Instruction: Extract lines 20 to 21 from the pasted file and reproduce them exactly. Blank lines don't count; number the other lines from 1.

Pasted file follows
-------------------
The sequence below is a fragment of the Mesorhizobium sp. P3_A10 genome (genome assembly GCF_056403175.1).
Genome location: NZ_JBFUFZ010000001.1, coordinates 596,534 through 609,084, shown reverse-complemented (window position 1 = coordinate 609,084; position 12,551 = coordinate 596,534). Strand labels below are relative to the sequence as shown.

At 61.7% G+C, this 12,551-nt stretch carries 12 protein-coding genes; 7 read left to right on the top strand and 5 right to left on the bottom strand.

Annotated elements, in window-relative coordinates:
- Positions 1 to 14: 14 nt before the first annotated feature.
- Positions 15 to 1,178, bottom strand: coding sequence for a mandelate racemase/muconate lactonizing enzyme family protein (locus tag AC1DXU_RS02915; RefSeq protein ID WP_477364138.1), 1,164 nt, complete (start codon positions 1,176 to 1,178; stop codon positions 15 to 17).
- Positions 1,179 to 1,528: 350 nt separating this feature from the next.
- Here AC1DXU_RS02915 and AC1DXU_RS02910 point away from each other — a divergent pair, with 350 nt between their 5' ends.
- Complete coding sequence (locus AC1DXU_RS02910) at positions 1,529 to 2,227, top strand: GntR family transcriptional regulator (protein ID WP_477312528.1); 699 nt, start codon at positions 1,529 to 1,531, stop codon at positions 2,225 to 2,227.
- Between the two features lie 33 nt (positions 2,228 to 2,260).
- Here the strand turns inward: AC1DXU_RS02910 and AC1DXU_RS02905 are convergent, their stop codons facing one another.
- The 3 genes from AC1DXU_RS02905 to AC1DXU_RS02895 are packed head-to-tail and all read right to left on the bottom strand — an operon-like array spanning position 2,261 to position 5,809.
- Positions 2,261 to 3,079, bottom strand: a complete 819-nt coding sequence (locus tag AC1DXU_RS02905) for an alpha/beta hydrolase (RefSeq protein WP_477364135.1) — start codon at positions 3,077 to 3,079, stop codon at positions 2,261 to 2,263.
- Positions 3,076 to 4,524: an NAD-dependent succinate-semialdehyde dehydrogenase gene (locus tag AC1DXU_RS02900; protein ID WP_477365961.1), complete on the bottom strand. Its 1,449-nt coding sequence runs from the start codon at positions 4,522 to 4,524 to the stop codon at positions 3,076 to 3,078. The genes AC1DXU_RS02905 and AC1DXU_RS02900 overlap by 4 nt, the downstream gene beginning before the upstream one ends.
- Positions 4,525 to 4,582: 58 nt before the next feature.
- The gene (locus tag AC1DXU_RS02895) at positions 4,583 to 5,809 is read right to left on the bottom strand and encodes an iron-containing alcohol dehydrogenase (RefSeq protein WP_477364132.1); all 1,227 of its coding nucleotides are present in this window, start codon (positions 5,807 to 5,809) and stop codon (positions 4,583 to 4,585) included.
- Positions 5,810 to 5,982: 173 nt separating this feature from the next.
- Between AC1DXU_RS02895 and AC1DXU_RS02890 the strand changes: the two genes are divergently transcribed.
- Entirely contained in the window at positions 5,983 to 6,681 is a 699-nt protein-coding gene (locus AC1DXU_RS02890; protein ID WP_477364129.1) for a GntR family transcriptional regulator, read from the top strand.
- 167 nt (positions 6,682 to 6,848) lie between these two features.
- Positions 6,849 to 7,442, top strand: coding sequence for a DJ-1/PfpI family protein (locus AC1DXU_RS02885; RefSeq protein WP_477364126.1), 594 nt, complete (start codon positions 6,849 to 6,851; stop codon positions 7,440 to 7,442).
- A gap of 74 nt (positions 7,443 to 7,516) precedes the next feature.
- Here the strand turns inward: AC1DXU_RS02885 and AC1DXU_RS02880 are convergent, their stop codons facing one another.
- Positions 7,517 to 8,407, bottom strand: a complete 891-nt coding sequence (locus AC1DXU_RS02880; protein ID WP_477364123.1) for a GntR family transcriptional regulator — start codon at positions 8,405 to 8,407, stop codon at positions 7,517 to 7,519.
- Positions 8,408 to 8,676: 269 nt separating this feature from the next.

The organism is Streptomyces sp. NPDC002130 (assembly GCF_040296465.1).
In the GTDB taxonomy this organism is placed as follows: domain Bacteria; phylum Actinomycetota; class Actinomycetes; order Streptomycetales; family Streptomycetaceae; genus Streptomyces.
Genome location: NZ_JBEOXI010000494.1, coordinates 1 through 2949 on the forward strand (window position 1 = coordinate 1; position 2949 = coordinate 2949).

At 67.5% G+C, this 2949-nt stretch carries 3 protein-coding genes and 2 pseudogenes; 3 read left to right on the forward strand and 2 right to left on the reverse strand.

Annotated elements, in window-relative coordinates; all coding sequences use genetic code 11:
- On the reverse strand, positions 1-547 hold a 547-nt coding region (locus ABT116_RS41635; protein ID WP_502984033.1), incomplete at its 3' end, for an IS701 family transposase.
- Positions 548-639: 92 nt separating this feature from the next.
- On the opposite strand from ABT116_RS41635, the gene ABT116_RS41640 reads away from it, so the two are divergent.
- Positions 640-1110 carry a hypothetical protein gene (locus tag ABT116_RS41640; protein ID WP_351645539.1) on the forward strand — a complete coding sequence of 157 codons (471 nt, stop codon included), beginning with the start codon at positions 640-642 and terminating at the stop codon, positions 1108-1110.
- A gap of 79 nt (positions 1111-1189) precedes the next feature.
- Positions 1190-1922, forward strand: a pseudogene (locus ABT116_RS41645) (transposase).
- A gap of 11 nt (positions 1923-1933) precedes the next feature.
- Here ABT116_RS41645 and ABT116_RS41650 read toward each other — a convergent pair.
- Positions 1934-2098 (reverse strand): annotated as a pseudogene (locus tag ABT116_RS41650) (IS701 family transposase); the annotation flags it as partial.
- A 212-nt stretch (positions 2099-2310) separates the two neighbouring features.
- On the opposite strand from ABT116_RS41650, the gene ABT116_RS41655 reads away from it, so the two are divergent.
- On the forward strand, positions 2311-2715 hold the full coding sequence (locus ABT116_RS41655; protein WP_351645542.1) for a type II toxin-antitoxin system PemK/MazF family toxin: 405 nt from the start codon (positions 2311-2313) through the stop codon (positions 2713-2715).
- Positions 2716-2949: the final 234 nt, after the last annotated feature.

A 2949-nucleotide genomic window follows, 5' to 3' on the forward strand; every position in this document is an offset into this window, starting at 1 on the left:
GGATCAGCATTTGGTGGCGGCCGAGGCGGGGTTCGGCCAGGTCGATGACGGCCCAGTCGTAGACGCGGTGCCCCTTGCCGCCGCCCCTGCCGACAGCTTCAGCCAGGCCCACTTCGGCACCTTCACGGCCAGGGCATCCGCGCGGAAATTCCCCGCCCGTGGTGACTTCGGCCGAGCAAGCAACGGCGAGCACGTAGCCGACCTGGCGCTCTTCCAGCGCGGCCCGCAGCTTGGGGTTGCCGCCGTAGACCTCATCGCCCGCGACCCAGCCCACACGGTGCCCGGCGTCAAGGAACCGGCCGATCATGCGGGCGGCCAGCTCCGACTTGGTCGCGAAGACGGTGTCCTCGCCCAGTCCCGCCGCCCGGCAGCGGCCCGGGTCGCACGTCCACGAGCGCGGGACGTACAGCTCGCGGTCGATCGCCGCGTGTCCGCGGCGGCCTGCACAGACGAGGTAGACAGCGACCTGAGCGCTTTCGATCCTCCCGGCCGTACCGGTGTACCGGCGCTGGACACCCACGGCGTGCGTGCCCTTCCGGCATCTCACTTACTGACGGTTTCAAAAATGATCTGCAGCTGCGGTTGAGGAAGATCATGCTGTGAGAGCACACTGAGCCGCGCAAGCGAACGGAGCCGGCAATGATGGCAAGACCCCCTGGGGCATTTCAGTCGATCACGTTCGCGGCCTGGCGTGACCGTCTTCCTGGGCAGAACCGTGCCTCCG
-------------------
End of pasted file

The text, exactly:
- 167 nt (positions 6,682 to 6,848) lie between these two features.
- Positions 6,849 to 7,442, top strand: coding sequence for a DJ-1/PfpI family protein (locus AC1DXU_RS02885; RefSeq protein WP_477364126.1), 594 nt, complete (start codon positions 6,849 to 6,851; stop codon positions 7,440 to 7,442).